She tied two scrubbing brushes on her bare feet and skated over the floor, plowing through the water so that it splashed all around her.
"I certainly should have been a skating princess," she said and kicked her left foot up so high that the scrubbing brush broke a piece out of the overhead light.
"Grace and charm I have at least," she continued and skipped nimbly over a chair standing in her way.
"Well, now I guess it's clean," she said at last and took off the brushes.
"Aren't you going to dry the floor?" asked Annika.
"Oh, no, it can dry in the sun," answered Pippi. "I don't think it will catch cold so long as it keeps moving."
Tommy and Annika climbed down from the table and stepped across the floor very carefully so they wouldn't get wet.
Out of doors the sun shone in a clear blue sky. It was one of those radiant September days that make you feel like walking in the woods. Pippi had an idea.
"Let's take Mr. Nilsson and go on a little picnic."
"Oh, yes, let's," cried Tommy and Annika.
"Run home and ask your mother, then," said Pippi, "and I'll be getting the picnic basket ready."
Tommy and Annika thought that was a good suggestion. They rushed home and were back again almost immediately, but Pippi was already waiting by the gate with Mr. Nilsson on her shoulder, a walking stick in one hand, and a big basket in the other.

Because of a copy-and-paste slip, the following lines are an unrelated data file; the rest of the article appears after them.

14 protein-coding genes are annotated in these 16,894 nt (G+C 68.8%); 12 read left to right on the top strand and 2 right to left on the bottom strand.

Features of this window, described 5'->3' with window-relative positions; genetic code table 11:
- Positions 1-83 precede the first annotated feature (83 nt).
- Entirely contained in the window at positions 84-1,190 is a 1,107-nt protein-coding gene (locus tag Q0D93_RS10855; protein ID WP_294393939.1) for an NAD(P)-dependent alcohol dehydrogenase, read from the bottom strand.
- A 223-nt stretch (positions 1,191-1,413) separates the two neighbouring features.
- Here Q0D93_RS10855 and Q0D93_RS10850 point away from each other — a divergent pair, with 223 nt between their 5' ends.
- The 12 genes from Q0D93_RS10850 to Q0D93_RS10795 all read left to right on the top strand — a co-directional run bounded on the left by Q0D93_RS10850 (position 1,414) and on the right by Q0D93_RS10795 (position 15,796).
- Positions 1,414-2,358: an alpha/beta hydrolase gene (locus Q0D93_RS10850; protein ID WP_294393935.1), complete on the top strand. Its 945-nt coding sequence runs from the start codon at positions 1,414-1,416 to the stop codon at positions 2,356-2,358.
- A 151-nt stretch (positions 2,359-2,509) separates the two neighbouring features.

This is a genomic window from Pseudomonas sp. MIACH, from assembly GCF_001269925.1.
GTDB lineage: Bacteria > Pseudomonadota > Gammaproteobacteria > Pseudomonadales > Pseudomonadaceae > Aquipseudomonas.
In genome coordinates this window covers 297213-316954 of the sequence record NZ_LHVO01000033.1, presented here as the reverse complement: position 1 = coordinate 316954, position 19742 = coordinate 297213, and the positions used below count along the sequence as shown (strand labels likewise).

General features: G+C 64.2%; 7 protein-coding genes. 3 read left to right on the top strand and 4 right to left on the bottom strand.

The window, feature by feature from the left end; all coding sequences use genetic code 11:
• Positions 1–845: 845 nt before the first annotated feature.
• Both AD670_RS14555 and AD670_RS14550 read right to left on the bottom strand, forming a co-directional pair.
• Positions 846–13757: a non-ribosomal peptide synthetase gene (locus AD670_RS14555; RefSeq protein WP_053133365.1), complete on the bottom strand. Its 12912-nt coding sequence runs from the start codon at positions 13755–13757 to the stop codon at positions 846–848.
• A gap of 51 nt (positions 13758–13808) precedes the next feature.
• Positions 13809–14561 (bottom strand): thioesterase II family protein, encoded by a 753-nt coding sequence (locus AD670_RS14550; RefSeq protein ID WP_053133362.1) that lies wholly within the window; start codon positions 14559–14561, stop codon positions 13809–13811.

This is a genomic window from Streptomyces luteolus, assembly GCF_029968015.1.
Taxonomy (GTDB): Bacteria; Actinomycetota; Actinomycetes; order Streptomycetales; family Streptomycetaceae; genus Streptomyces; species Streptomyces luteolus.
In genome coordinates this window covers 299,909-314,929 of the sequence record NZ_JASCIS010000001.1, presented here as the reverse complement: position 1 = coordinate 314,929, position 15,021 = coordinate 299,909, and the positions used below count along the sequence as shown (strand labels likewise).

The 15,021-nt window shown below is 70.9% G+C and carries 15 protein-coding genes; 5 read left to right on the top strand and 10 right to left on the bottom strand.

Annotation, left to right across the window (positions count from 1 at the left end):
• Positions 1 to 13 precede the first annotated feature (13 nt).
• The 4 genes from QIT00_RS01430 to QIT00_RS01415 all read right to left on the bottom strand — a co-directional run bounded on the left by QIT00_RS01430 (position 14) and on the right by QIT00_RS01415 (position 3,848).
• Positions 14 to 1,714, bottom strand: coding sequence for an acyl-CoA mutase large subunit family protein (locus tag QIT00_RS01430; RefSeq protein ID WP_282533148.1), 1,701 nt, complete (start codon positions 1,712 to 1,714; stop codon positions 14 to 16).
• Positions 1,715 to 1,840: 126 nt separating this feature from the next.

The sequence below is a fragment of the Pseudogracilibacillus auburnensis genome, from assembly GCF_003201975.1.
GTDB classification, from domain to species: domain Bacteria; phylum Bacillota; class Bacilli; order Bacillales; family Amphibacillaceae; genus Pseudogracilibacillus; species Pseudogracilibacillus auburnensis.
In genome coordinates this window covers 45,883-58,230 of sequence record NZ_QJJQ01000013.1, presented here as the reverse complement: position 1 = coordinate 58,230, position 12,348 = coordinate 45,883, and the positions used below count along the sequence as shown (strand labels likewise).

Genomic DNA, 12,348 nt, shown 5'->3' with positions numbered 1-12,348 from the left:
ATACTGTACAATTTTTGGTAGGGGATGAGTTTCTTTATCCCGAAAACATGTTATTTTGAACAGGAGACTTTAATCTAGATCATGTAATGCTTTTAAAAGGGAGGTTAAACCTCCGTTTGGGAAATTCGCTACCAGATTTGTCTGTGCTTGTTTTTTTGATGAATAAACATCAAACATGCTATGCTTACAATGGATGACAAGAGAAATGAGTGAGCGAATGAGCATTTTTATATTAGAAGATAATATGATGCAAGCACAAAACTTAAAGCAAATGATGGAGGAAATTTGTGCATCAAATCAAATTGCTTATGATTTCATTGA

The children walked along the road a little way and then turned into a pasture where a pleasant path wound in and out among the thickets of birch and hazel. Presently they came to a gate on the other side of which was an even more beautiful pasture, but right in front of the gate stood a cow who looked as if nothing would persuade her to move. Annika yelled at her, and Tommy bravely went up and tried to push her away, but she just stood there staring at the children with her big cow eyes. To put an end to the matter, Pippi set down her basket and lifted the cow out of the way. The cow, looking very silly, lumbered off into the hazel bushes.
"How can cows be so bull-headed," said Pippi and jumped over the gate.
The Story of Tremsin, the Bird Zhar, and Nastasia, the Lovely Maid of the Sea
Category: Ukrainian folktales
Read times: 8